As we honor Dr. Martin Luther King, Jr. this week and people across the U.S. come together to help each other and work toward solving our common problems, we’d like to pose the question: what exactly is social good?
Coincidentally… Welcome to Ideal-to-Real Updates, a series where we check in with idealists taking action on their good ideas to see what they’ve been up to and what gems of wisdom they’ve been learning.
Last July, we wrote about Shannon Mouillesseaux, a New York state native with a passion for international development.
At that time, she shared with us her idea for a penpal and travel exchange project that would match at-risk students in the U.S. with kids in developing or war-affected countries.
We recently caught up with Shannon again to ask about the status of that project, and what else she’s been up to in the past year and a half. She wrote to us from her current post as a United Nations High Commissioner for Refugees (UNHCR) protection officer overseas, assisting refugees and helping advocate for those who are unlawfully detained.
Through the Idealist blog, I learned of a great project already underway, which has a strikingly similar objective and approach to what my project aspired to do. It’s called Project PeacePal. The executive director Sarah Wilkinson and I connected and have remained in touch to support one another. For one, I was able to refer another Idealist member who had connected with me, following the blog post, to PeacePal to assist Sarah with social media efforts.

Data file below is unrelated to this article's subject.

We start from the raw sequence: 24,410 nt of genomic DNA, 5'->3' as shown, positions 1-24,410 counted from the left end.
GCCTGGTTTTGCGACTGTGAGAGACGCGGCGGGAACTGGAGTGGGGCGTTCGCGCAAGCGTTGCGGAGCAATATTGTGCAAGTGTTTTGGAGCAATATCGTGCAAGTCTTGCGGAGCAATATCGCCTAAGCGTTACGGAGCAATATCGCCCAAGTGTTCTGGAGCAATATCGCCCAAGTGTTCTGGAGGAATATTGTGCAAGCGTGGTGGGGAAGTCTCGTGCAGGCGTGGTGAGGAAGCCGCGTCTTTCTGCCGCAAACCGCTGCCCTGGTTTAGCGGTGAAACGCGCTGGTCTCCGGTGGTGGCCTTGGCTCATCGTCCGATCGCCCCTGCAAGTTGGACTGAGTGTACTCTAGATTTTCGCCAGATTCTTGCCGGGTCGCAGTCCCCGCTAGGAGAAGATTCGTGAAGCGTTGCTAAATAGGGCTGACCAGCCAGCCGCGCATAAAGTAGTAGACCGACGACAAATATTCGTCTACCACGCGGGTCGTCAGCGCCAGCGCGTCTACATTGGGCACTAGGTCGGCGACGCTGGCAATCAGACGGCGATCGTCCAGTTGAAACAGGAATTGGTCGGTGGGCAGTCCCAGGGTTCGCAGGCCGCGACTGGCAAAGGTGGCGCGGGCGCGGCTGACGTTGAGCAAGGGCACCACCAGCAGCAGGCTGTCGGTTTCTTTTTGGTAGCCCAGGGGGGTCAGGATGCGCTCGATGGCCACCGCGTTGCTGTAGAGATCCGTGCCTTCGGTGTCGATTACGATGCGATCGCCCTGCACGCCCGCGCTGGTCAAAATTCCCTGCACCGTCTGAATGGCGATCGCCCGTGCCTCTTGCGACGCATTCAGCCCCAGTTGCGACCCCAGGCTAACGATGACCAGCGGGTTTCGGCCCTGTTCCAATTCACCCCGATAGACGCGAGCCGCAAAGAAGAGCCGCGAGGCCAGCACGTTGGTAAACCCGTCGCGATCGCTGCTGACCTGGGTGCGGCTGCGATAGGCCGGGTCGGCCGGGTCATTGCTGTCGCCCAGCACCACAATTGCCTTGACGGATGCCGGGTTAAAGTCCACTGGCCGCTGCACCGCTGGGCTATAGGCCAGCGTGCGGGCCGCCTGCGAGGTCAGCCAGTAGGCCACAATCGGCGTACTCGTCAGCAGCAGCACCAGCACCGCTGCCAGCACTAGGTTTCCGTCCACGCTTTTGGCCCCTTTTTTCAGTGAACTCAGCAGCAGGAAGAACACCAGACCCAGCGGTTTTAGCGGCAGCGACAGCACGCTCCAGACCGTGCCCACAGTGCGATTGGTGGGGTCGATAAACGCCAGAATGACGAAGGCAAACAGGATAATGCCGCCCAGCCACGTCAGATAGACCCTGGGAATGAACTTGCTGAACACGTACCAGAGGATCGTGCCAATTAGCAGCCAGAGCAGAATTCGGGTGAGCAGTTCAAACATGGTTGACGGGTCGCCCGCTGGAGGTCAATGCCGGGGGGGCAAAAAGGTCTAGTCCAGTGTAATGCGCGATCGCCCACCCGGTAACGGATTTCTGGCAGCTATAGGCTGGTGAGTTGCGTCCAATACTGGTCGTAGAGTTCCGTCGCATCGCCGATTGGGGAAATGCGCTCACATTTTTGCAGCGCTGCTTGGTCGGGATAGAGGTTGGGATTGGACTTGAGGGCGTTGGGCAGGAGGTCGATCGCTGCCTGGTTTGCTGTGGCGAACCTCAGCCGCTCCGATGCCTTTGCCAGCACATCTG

Shannon would love to collaborate with PeacePal in the future, but she’s currently involved with all sorts of other projects: setting up iSurvived, an advocacy and support group for UNHCR staff who have survived trauma; creating a website to connect and support global aid workers around the world; and writing a children’s book series to encourage cultural and humanitarian awareness.
I am *always* working on what I call “my personal projects” on the side of my work. Most of them have a similar theme: to educate people about realities in the global South, advocate for aid workers, and help improve our development models and systems, which I think are largely outdated and in need of retooling.I feel propelled to act on behalf of other humanitarian staff in order to better protect and support them. After all, how can we expect to be effective in our roles as development workers if we don’t first ensure that we are healthy and adequately supported? As the environments in which we work become decreasingly secure, our organizations need to take action to better prepare us, protect us, and support us. We each have a role in advocating for this, too.